When I think of sensory play, it appears my brain automatically thinks of activities that deal with touch and taste. My daughter and I have had a blast doing a lot of activities the past few weeks that do just that. However, I thought it was time that I try an activity that focused on another sense: hearing. What better way to explore this sense than with music? I think every child should be introduced to the power and thrill of music at an early age. I wanted to find some activity that would help my daughter engage in listening to and hearing music.
Mission #1: Make some toddler friendly musical instruments
I keep a box of old containers and miscellaneous odds and ends that I feel like have “potential” for some other fun project. I dug through this box looking for potential musical instruments. I also did a little research online and came up with quite the collection. Let me introduce you to the band
On Drums: Some old plastic peanut butter cans, a chocolate cocoa powder tin, and a Quaker Oat can. Because each is made from a different material, they all make different sounds. We just used spoons for the drumsticks (half way through our rock session, my husband pointed out that spoons can be a musical instrument in.
On Tambourine and Maraca: An old pint sized waterbottle with some popcorn kernels and a paper plate sealed shut (FYI, glue works better than staples) with a few tablespoons of rice.
On Frottier: A garbage can rubbed with a plastic thingy (I really don’t remember where this thing came from) to make an really unique percussion sound. My daughter came up with this instrument on her own. She always pulls it out of my room, empties it, and rubs her fingers against it because she likes the sound it makes. I thought it would be a great addition to our band.
And On Guitar: This ridiculously cute homemade cardboard and rubber band guitar. Someone much craftier than me came up with this amazing step by step tutorial. I spent the better part of a nap time cutting up an old diaper box (don’t start this project with kids around, it requires a lot of un-kid-friendly tools) and shaping it into this masterpiece. It is a little time intensive, but I think I will keep this guitar in my dress up box to be used over and over again, so I feel like it was worth the time and effort.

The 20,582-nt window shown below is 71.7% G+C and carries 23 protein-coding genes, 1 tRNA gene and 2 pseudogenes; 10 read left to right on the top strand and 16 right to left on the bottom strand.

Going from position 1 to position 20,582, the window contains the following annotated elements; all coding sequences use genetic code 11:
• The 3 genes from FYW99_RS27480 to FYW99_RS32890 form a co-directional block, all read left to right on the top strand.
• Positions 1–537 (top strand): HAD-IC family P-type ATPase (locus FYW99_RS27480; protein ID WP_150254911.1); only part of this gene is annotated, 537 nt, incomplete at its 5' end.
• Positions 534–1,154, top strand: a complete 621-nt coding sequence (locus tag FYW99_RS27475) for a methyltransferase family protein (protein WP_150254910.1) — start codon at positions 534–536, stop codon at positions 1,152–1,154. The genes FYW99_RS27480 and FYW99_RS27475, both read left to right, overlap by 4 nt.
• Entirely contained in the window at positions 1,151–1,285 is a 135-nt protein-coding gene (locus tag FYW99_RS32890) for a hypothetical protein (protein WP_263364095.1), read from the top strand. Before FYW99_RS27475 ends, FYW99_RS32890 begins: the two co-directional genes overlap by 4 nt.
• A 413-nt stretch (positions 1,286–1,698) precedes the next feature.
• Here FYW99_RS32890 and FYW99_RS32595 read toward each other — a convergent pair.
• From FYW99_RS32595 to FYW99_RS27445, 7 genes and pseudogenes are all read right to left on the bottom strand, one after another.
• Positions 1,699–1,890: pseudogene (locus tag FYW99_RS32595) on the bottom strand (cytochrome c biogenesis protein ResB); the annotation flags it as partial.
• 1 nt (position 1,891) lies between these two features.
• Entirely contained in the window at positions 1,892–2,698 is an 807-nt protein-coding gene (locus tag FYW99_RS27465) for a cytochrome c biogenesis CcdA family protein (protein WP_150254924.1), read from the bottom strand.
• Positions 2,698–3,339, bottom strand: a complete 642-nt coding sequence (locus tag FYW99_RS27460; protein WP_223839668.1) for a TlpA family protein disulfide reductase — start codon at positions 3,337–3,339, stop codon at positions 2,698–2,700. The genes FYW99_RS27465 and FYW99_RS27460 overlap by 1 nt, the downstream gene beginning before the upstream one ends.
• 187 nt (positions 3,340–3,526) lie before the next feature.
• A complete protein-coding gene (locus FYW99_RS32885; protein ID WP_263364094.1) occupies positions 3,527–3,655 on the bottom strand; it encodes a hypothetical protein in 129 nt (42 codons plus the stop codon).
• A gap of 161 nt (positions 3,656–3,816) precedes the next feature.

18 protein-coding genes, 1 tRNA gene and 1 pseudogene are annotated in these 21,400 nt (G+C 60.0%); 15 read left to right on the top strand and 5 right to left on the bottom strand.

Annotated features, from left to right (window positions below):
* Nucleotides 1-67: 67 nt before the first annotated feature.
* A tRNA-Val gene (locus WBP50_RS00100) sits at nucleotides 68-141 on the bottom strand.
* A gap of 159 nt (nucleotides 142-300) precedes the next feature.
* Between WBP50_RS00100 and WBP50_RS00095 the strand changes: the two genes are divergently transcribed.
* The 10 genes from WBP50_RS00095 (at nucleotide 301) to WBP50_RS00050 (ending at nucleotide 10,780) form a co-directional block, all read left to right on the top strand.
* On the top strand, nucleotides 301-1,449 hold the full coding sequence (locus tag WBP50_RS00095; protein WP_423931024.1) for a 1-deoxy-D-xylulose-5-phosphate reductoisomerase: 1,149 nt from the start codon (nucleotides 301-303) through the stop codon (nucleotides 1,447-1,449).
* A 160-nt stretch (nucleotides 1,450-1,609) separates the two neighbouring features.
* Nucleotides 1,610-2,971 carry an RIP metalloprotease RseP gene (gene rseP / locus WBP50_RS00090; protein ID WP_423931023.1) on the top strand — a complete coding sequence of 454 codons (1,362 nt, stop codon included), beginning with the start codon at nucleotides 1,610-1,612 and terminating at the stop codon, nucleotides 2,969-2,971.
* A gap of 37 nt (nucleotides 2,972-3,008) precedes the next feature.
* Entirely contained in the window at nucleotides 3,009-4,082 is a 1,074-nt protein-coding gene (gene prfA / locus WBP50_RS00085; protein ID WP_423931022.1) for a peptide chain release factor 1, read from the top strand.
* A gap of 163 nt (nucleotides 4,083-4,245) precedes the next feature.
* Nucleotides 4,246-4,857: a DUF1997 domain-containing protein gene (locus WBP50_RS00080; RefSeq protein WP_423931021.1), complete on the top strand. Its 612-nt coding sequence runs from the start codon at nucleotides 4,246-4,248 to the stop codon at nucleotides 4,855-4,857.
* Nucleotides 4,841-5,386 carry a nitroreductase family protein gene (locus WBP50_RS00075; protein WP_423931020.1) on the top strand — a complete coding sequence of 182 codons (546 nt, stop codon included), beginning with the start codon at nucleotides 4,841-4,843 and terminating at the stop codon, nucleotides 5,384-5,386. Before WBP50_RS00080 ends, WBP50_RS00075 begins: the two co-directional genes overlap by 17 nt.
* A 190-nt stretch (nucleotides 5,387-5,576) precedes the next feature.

We had a great time making and playing with each instrument individually. We waited patiently for Dad to get home so we could put together the whole band.
Mission #2: Making Toddler Friendly Music together
When dad got home, he busted out our old guitar. We spent sometime jamming together and teaching my daughter how a guitar was supposed to be played. She caught on pretty quickly.
After exhausting our repertoire on the guitar (Pipeline and Jet Plane get old really fast), we decided to turn to the professionals. We put the guitar away and turned on the good old Beach Boys. All of us took turns playing the different homemade instruments to the melody of “Good Vibrations” “Surfin USA” and “Help Me Rhonda.” Oh yeah, we sounded good. Even little brother (5 months) helped by shaking the Tambourine (he’s probably gifted or something).
I am not sure any of us will ever be rock stars, but we had a rockin’ time. Mission accomplished. I would definitely recommend this for any family fun night. We plan on doing it again soon.
I found a couple of great websites that show how to make all sorts of homemade instruments so you too can have your own family band.
What homemade instruments have you made? What sensory play activities do you do that encourage hearing?
Welcome to ATeacherMom!I used to be a high school English teacher but I recently retired to raise my family. I now consider myself to be a teacher-mom. I am hoping to make my home the greatest classroom of all where learning is continual, innovative and most importantly fun.
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